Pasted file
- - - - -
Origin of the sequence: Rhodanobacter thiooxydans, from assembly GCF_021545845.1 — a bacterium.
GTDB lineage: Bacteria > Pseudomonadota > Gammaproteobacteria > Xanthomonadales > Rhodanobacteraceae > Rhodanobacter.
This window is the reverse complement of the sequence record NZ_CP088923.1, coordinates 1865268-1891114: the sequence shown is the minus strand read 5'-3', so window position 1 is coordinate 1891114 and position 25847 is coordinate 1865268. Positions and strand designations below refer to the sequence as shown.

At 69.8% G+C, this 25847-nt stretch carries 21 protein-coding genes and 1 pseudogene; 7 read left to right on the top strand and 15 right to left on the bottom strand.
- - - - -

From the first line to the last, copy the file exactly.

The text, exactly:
Origin of the sequence: Rhodanobacter thiooxydans, from assembly GCF_021545845.1 — a bacterium.
GTDB lineage: Bacteria > Pseudomonadota > Gammaproteobacteria > Xanthomonadales > Rhodanobacteraceae > Rhodanobacter.
This window is the reverse complement of the sequence record NZ_CP088923.1, coordinates 1865268-1891114: the sequence shown is the minus strand read 5'-3', so window position 1 is coordinate 1891114 and position 25847 is coordinate 1865268. Positions and strand designations below refer to the sequence as shown.

At 69.8% G+C, this 25847-nt stretch carries 21 protein-coding genes and 1 pseudogene; 7 read left to right on the top strand and 15 right to left on the bottom strand.